Branscombe, Daryl Kadey
Degree conferred: Doctor of Letters (D.Litt.)
Orator: Davies, Gwendolyn
CONVOCATION, 20 OCTOBER 2016
DARYL KADEY BRANSCOMBE
to be Doctor of Letters
In Shakespeare's play King John, he notes that "Strong reasons make strong actions". In many respects, this literary observation sums up much that underlies Daryl Branscombe's success as a business visionary, property developer, socially-conscious public volunteer, and community leader.
Born and raised in Chipman, New Brunswick, Daryl Branscombe graduated from Chipman Regional High School, the New Brunswick Institute of Technology in Moncton, and the University of New Brunswick (where he earned a Bachelor's degree in Teaching). Having taught in Chipman, Saint John and Summerside, PEI, he turned in the mid 1970s to a career in business. Beginning with co-owning and managing a hardware store in Summerside, PEI, he had moved to Fredericton by the late 1970s where he variously became leasing manager for Ross Ventures; founding director of the Fredericton Downtown Development Corporation; the developer of a brokerage division of Greenarm Commercial Realty Inc.; and eventually, through his own company, Dad's Enterprises N.B., the owner and developer of commercial and residential property throughout the province. The first president of the Business New Brunswick Association, his effective influence can be traced in the evolution of Carleton Place in downtown Fredericton, in the visionary planning of the Knowledge Park as an information technology cluster in Fredericton, and in the development of the TD Centre in Saint John.
A major turning point in the life of Daryl Branscombe came with the heartbreaking death of his sons from a rare autoimmune disease while they were still in their early twenties. In Walking With a Limp, the autobiographical book dedicated to his sons and published after their deaths, Daryl Branscombe explores the impact of such a tragedy on one's life, at the same time developing a message of healing and social outreach to others in grief that has proven inspirational to a wide range of readers. This moving "coming to terms with loss" has included Branscombe's establishing two memorial scholarships at UNB, one the Michael Christian Branscombe Memorial Scholarship for Fredericton campus students in the Faculty of Science majoring in Biology (especially favouring students whose career plans have the potential to ease human suffering), and the other the Anthony Watson Branscombe Memorial Scholarship for students on the Fredericton campus who have completed at least first year in the Bachelor of Arts programme and have indicated interest in a major or honours in English, particularly in creative writing. An annual Branscombe Golf Tournament, now in its 15th year, adds to the endowment of the scholarships and helps to perpetuate the memory of the two Branscombe boys.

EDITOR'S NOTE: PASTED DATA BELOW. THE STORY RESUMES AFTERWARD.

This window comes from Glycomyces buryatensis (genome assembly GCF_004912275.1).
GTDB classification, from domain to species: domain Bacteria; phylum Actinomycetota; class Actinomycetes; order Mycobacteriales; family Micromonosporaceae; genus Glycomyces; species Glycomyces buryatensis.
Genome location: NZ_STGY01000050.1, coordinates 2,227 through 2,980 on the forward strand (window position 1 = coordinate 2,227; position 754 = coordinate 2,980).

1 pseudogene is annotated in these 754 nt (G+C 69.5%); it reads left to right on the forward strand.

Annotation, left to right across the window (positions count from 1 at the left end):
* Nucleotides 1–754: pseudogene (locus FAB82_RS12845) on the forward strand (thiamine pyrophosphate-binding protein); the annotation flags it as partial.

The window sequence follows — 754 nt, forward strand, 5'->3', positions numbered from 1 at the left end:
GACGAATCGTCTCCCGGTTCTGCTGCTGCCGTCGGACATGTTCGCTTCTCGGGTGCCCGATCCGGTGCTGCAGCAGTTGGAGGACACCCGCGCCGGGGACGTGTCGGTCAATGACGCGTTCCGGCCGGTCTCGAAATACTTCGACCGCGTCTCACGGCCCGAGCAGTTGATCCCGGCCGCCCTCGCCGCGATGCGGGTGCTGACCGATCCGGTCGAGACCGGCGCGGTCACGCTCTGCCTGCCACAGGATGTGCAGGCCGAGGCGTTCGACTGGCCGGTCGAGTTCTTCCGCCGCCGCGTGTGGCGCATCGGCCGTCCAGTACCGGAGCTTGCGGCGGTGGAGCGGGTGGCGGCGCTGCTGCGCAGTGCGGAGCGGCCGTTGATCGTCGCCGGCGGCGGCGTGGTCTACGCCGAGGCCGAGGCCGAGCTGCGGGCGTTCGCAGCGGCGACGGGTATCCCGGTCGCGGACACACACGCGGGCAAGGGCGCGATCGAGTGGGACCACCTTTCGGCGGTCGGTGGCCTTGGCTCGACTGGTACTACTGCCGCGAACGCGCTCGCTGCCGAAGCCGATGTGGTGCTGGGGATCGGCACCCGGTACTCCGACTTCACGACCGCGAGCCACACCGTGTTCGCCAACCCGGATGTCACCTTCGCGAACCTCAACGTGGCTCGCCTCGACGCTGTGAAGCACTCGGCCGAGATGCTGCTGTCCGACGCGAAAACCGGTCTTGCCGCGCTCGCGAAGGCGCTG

Daryl Branscombe's personal experience of death and loss--as well as his history as a successful community volunteer, developer, and businessman--inevitably drew him into roles as President of Fredericton Hospice Inc. and as Chair of the Fredericton Hospice Fundraising Campaign. Noting in a news release on the Hospice Fredericton initiative that by 2036 twenty-five per cent of the local New Brunswick population will be senior citizens, Branscombe articulated at the beginning of the hospice campaign Fredericton's need "to have infrastructure in place to deliver the most effective, most compassionate care that we can for both patients and their families." Overseeing successful funding approaches to government, business, and the private sector while chairing the Hospice Palliative Care capital campaign, Branscombe (and his committee) raised millions of dollars to convert the former Rosary Hall in downtown Fredericton into a peaceful palliative-care site for end-of-life patients surrounded by caring friends and families.
throughout his career, Daryl Branscombe has consistently demonstrated qualities of both dynamic corporate leadership and compassionate caring for his fellow citizens. It is with pleasure that the University of New Brunswick now bestows upon him an Honorary Doctor of Letters, honoris causa.
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